Welcome to “Playback,” a Variety podcast bringing you exclusive conversations with the talents behind many of today’s hottest films.
The latest filmmaker to play in the Marvel sandbox is New Zealander Taika Waititi, and he’s made the most out of his opportunity. “Thor: Ragnarok” is by some estimates the most critically acclaimed Marvel movie yet. It’s a vibrant burst of color and imagination and a unique voice in the comic book movie spectrum.
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Some might not know that Waititi is an Oscar nominee. His short film “Two Cars, One Night” was recognized by the film Academy in 2004, launching a completely unintended career.
“I was very flattered but also I wasn’t really planning on being a filmmaker,” Waititi says. “Once that happened, I was encouraged by a lot of people and the pressure was on to become a filmmaker. So it was more like an arranged marriage. I sort of felt forced into it. Luckily I haven’t regretted it, but yeah, I just made that short film to experience making a film, and then the next thing I knew, everybody was calling me a filmmaker. So I had to learn very quick.”
Waititi learned his trade initially like anyone else, watching and admiring films, particularly classics of 1970s American cinema. Movies like “The Graduate,” “Badlands,” and Hal Ashby’s oeuvre spoke to him most, as well as the bold strokes of Korean cinema. With the latest installment of the Marvel thunder god’s odyssey, Waititi saw an opportunity to apply his fingerprints to a sprawling cinematic universe.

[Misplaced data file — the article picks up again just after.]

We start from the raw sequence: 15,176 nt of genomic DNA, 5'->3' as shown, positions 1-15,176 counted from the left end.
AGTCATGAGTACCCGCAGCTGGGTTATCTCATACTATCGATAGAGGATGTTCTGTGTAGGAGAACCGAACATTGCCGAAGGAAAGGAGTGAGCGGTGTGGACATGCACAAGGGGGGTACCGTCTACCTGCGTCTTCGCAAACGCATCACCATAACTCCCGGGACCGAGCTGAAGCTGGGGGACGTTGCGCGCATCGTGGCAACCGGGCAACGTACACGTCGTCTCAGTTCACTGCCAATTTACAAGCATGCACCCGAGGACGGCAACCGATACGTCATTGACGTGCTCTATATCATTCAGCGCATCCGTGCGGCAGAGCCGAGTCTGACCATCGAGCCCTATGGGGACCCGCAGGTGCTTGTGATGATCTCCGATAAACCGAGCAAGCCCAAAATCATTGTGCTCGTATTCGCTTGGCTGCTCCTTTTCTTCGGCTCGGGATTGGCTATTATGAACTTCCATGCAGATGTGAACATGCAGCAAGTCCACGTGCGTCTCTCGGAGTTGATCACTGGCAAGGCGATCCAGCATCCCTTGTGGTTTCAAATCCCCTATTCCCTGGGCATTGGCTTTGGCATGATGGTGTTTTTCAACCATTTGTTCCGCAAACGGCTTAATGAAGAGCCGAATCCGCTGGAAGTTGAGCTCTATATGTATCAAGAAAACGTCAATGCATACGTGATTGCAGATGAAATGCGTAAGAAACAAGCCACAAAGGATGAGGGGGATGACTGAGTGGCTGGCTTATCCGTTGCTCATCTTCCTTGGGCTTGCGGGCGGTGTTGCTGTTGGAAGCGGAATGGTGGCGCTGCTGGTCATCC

“With ‘Thor,’ I felt like that was the one franchise that had the most potential to be shaped into something new, because it didn’t quite know itself as well as the other franchises knew themselves,” Waititi says. “There wasn’t quite a distinct voice there yet, so I thought this was something I could bring a lot of myself and my voice and my style to.”
Among the projects on deck for Waititi is “Bubbles,” from writer Isaac Adamson’s celebrated Black List script. The film tells Michael Jackson’s story through the eyes of his pet chimpanzee, Bubbles, and Waititi plans to make it a stop-motion animated film along with Burbank-based Starburns Industries (“Anomalisa”).
“I’m stoked to be involved with that. It’s almost like a great antidote for what I’ve been doing for two years,” Waititi says. “The subject is amazing to me, the idea of looking at the life of one of my huge heroes through the eyes of one of his pets. It aligns with a lot of my other work very much; we often look at the adult world through the eyes of kids, and this is a similar thing, really. His master, I guess, is as much a prisoner or is living in a cage as much as Bubbles is. I’m keen on exploring that side of it.”
For more, including thoughts on writing initial drafts of Disney’s “Moana” and bringing the world of Jack Kirby to physical life, listen to the latest episode of “Playback” via the streaming link above.
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|Taika Waititi photographed exclusively for the Variety Playback podcast.
Dan Doperalski for Variety